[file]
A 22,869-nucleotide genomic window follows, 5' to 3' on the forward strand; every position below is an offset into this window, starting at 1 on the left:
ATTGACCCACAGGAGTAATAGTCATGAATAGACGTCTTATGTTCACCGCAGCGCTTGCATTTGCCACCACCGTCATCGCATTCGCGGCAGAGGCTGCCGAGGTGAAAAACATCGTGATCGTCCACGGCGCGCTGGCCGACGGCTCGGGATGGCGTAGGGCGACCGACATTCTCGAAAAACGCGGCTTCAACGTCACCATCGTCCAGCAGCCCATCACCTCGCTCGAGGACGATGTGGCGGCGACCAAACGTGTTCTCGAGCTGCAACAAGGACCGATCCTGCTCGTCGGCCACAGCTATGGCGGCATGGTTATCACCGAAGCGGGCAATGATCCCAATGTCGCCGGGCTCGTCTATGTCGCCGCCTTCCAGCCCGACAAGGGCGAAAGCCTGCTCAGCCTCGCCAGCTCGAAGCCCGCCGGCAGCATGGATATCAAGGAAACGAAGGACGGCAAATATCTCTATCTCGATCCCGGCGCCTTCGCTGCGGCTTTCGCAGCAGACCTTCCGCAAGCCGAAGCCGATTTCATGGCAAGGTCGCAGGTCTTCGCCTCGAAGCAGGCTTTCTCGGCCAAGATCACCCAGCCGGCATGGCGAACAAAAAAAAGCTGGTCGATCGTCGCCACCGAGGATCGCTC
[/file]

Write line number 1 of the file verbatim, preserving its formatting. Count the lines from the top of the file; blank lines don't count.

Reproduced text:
A 22,869-nucleotide genomic window follows, 5' to 3' on the forward strand; every position below is an offset into this window, starting at 1 on the left: